It was evident from kickoff that this Arsenal side is not the same as those of years past, which have succumbed to Stoke's physical pressure and withered away as the game would wear on.
Rather, the Gunners turned what are generally assumed to be Stoke's greatest strengths against them.
Set pieces have not been Arsenal's hallmark for about a decade, and Arsene Wenger seems content to preserve his side's technical skill and focus less on the brawny aspects of the game.
Yet this is a much more well-rounded side than those the Frenchman has fielded in recent seasons. All three of Arsenal's goals were the product of set-piece situations, and two required no touches other than the ball into the box and the header into the goal.
It is difficult to remember a time when the Gunners relied more on the strength of their necks than the deftness of their feet to win matches.
Indeed, their two headed goals were indicative of a broader physical commitment against a side often thought to be the most robust (to put it diplomatically) in the most brawny league in the world.
Aaron Ramsey, Mathieu Flamini and Jack Wilshere were afforded the opportunity to get stuck in and broaden the scope of their influence beyond the usual passing and moving. All three could regularly be seen engaging in muscular contests with hulking Stoke players, and often achieving their desired result.
Per Mertesacker and Laurent Koscielny worked in tandem to isolate and contain Kenwyne Jones, and Stoke were not able to threaten Wojciech Szczesny with crosses or long balls into the box.
The Gunners did bend a bit in the second half—"dropping physically," as Arsene Wenger might say—but, like all excellent sides, they possessed the tensile strength to stretch and bend without actually allowing the Potters to score or even register a threatening chance.
Wenger used his substitutions intelligently to reinforce his side during the closing minutes. Nacho Monreal stabilized the left flank, and Mikel Arteta was as metronomic and calming as usual in a more advanced midfield role.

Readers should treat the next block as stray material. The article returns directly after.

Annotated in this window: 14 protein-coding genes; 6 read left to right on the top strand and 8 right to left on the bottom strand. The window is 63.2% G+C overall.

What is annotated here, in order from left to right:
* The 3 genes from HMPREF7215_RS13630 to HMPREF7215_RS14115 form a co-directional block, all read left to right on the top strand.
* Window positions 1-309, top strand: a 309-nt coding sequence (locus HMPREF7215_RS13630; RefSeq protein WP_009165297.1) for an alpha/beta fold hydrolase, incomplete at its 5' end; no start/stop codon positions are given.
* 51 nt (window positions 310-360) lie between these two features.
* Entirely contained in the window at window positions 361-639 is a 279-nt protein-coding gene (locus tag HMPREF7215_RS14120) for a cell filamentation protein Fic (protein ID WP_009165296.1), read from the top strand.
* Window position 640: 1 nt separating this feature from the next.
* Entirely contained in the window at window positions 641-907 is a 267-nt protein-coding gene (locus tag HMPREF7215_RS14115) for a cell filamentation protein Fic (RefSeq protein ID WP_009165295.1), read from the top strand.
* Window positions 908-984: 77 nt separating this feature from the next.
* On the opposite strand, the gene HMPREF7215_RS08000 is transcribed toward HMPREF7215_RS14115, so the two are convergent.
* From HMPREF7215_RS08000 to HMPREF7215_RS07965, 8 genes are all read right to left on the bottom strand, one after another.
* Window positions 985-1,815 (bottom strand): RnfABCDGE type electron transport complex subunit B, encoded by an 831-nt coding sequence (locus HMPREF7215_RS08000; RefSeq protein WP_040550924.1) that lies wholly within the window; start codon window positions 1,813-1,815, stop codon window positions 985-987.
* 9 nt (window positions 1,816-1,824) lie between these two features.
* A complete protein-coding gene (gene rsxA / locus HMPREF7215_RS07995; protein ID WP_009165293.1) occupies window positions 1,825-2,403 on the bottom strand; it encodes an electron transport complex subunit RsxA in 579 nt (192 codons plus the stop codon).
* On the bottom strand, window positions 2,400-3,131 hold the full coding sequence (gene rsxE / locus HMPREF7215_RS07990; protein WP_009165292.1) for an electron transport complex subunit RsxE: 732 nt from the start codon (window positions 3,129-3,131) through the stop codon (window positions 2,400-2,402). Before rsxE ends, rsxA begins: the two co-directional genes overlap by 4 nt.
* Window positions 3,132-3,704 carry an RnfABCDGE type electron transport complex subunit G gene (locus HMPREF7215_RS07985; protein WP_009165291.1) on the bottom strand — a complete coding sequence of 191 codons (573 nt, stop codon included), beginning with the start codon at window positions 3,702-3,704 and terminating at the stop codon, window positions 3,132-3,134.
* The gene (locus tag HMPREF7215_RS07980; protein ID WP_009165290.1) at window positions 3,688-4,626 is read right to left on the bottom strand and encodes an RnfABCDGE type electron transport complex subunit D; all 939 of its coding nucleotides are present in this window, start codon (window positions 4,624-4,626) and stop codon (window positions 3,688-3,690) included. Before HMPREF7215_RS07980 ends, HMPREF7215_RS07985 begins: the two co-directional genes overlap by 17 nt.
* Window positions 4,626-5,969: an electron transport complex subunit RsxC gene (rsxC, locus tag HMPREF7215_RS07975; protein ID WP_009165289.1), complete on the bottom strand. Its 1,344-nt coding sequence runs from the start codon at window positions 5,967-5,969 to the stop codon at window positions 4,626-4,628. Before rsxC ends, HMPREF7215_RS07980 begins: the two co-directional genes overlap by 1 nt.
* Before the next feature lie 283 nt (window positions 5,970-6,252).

It will be interesting to see how the manager decides to fit Arteta, last season's undroppable stalwart, into a midfield that is not only saturated with talent but is clicking remarkably well in its current arrangement.
Mathieu Flamini, whose position in front of the defense Arteta usually occupies, did not make way for the Spaniard when he entered. That is both revealing and justified; his physical robustness and willingness to sit back has been a massive boon to a side that hitherto had only Arteta to turn to for such qualities.
While Flamini helped construct the foundation for Arsenal to push forward and manufacture the chances that ultimately won them three points, Mesut Ozil was the catalyst that provided the Gunners with their spark.
He became Arsenal's default free-kick-taker from the moment he arrived, and almost every one of his deliveries against Stoke justified that decision. The three that resulted in goals emanated from different areas of the pitch, but in each case Ozil picked the perfect angle and placed the ball exactly where he wanted to.
It has taken him two games to become the Premier League leader in assists.
In the first case, his shot on goal was placed so well that Asmir Begovic needed to parry the ball away, opening the door for Aaron Ramsey to add yet another goal to his team-leading tally.
Ozil was active in other facets of the game but was not quite as omnipresent as one might have expected. However, discouragement would be irrational: It will take time for him to become acclimated to the Premier League, and Stoke are quite a test in one's second game.
If Ozil had joined Arsenal in any of the last several seasons, he would not have been able to defer much of the physical load to his more experienced teammates.
Now, Arsenal have the toughness to match their technicality, and their dispatching of Stoke was evidence that the Gunners can finally win with routine against teams that are eminently beatable.
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